Conducts post-session debriefing

  • Identifies what is already established
  • Interprets what has been heard
  • Makes hypotheses and hunches clear
  • Identifies patterns within and between groups
  • Cautions about what conclusions should not yet be drawn
  • Helps client identify clearly how the guide should be changed, or what should be emphasized in the next groups.

Analyzes and interprets the results

  • Summarizes
  • background
  • purpose
  • objectives
  • findings
  • Helps the client draw the appropriate interpretations and conclusions.
  • Makes strategic and tactical recommendations, based on the research conclusions and on how they fit into years of similar experience.
  • Supports the client in presenting and explaining the results to higher level management.

What are the skills necessary to perform these tasks?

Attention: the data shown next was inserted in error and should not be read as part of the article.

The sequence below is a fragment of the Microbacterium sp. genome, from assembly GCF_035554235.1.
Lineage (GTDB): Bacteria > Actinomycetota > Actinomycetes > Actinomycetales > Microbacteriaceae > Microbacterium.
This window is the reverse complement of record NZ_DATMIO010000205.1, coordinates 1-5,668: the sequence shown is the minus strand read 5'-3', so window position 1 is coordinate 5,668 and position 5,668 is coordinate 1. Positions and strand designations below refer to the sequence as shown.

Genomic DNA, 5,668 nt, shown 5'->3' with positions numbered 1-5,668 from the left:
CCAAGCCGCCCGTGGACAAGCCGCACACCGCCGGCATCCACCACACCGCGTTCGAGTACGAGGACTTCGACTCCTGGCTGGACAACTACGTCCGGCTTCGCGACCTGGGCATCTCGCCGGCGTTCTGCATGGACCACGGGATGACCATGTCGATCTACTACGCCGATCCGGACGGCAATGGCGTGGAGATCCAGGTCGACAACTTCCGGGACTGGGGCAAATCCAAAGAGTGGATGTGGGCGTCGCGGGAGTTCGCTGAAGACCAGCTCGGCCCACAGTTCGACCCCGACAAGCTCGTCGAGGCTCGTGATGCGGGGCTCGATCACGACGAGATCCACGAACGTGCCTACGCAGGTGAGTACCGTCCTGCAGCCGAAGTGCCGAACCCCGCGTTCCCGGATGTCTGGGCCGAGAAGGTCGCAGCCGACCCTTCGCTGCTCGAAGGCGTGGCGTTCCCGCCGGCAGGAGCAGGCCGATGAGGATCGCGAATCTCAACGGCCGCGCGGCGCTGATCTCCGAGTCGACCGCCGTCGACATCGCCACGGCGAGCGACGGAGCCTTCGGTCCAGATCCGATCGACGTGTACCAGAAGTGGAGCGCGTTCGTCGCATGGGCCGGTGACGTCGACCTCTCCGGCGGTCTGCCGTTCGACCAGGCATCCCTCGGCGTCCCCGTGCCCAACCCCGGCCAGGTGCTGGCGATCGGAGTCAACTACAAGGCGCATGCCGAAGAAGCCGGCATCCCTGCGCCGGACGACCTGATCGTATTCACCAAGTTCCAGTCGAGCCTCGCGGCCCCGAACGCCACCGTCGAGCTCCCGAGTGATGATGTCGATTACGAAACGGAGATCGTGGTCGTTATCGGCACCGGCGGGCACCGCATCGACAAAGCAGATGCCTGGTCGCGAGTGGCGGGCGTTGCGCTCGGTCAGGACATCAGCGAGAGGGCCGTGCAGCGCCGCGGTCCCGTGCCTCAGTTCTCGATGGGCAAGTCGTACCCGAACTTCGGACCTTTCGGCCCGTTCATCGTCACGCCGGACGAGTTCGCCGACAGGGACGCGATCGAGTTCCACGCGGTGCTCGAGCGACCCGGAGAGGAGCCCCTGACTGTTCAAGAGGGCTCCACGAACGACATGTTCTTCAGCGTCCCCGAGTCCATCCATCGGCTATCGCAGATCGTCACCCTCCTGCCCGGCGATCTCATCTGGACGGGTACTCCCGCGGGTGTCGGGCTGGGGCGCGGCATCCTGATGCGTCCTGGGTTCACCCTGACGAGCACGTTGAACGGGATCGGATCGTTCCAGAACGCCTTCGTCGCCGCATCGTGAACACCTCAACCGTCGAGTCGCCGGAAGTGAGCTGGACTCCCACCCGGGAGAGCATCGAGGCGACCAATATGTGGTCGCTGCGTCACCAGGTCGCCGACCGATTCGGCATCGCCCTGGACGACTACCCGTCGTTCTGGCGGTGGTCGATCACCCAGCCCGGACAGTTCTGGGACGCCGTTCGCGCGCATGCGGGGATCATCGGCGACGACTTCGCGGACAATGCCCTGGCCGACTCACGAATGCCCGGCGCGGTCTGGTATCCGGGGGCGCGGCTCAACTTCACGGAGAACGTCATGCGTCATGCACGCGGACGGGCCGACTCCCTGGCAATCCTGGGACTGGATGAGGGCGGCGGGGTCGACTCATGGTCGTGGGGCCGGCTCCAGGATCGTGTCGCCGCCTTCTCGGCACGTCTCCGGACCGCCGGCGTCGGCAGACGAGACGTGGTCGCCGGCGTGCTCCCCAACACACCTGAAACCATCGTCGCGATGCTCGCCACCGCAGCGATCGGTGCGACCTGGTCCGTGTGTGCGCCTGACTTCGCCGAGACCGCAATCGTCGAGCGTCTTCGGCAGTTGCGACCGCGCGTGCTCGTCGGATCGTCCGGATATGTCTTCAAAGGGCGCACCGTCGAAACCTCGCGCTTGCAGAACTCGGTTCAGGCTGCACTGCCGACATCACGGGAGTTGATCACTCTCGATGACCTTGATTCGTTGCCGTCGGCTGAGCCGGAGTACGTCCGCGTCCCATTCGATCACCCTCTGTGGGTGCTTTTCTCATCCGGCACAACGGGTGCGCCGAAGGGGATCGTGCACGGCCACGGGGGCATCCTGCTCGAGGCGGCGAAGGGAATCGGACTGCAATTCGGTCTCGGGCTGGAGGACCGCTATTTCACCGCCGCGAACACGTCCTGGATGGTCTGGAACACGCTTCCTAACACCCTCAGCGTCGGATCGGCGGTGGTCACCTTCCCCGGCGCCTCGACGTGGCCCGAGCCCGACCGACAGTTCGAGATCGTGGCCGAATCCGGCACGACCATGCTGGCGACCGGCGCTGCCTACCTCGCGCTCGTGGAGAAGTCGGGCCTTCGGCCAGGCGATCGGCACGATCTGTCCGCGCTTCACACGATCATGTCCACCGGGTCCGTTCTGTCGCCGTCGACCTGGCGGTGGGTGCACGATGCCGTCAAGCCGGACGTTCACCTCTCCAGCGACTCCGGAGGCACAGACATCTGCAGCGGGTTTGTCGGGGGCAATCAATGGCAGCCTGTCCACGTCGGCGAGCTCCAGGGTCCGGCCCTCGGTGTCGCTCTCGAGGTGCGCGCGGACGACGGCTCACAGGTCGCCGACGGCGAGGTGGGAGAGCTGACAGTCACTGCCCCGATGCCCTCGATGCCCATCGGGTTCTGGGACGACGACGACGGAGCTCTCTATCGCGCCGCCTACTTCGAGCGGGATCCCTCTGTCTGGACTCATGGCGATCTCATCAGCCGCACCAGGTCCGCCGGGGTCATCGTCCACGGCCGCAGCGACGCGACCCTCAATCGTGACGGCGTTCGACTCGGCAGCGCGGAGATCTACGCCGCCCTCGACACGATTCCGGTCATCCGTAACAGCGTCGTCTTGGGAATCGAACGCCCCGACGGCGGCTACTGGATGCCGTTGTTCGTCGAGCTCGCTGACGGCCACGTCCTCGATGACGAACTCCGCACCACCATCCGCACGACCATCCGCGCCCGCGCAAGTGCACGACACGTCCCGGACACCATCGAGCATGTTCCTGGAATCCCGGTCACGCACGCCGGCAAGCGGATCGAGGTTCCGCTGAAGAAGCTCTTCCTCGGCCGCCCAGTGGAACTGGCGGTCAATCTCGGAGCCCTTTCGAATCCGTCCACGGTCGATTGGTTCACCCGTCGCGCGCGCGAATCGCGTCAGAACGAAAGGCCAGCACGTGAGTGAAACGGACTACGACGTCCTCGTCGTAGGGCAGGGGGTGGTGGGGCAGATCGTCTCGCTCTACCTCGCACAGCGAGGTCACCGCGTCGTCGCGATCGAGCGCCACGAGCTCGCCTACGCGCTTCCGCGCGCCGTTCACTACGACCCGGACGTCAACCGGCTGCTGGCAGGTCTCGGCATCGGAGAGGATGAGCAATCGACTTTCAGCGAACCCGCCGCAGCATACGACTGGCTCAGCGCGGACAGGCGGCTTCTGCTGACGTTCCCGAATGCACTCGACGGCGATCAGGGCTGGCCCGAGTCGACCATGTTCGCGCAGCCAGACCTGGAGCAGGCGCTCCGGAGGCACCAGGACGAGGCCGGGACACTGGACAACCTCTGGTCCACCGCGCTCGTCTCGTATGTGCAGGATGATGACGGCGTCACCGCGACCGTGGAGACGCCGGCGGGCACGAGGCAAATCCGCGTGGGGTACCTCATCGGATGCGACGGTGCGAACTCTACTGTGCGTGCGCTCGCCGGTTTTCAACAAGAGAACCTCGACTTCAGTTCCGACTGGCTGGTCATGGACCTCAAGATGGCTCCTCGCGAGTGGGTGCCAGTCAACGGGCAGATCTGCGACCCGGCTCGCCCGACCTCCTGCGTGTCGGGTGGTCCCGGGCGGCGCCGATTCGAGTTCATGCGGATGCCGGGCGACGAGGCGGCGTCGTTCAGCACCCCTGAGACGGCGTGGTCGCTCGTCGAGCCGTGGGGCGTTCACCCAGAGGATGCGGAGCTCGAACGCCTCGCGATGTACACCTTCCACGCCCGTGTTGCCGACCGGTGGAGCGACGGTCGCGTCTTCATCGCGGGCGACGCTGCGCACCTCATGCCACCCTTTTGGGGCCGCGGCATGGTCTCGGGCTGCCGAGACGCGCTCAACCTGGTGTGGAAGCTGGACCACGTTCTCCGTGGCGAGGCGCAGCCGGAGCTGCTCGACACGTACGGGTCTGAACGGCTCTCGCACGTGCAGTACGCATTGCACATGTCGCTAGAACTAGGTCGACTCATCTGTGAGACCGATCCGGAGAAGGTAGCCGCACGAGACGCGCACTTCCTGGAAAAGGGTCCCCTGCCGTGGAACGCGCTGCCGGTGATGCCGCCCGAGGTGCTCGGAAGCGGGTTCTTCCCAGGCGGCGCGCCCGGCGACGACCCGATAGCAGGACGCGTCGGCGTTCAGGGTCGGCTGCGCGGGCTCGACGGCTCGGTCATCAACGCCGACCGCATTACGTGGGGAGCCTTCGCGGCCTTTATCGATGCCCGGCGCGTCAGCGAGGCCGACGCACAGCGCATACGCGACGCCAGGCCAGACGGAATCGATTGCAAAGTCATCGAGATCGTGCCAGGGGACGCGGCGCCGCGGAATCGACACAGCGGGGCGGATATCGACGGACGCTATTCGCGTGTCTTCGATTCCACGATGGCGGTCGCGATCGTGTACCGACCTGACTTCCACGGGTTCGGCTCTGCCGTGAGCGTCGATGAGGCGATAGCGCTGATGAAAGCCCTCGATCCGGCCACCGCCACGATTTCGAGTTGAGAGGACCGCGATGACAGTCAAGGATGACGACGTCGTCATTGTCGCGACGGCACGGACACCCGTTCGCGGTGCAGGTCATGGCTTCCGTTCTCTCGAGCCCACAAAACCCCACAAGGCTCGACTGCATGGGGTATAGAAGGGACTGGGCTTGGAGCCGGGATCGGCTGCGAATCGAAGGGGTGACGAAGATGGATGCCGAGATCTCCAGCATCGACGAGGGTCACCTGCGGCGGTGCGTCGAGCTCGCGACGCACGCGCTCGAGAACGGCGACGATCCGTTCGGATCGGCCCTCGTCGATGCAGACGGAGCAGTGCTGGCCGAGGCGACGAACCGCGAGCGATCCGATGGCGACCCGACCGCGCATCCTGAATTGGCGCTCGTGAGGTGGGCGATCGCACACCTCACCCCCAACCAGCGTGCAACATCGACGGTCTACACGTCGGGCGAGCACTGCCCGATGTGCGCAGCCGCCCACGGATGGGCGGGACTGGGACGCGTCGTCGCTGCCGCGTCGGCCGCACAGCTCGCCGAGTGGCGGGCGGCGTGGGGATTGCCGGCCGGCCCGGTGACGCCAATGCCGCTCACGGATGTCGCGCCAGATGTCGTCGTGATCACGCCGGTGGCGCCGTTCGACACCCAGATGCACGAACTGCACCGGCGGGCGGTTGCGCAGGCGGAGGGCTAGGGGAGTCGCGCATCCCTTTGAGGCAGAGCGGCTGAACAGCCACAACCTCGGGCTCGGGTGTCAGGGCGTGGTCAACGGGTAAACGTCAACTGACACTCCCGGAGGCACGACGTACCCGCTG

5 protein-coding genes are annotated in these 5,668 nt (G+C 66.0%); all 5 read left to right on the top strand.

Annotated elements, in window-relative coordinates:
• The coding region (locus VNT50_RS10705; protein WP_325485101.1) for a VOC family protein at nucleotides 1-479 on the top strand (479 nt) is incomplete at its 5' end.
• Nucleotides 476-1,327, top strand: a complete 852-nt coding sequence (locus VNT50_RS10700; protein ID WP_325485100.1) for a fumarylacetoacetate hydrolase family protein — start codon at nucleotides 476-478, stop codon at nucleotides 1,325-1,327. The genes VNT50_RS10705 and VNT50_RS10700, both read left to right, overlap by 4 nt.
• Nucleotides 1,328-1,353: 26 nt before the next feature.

If you study the above task analysis carefully, you’ll realize why there are so few excellent moderators and why the people who are the best are so highly prized and highly paid. What kind of a person, with what kind of training, can perform such diverse tasks and still work on several projects at a time?

A few general observations, before we get into specifics:

Analytical vs. creative

As you study the above list, notice that it requires an extremely rare blend of analytical and creative skills. People who are analytical are rarely creative enough to make the imaginative leaps necessary to think strategically. Those who are extremely creative are rarely analytical and cerebral enough to look at something objectively without jumping to the conclusions their creativity is generating.

People vs. things orientation

It also requires a rare blend of people skills and interest in “things.”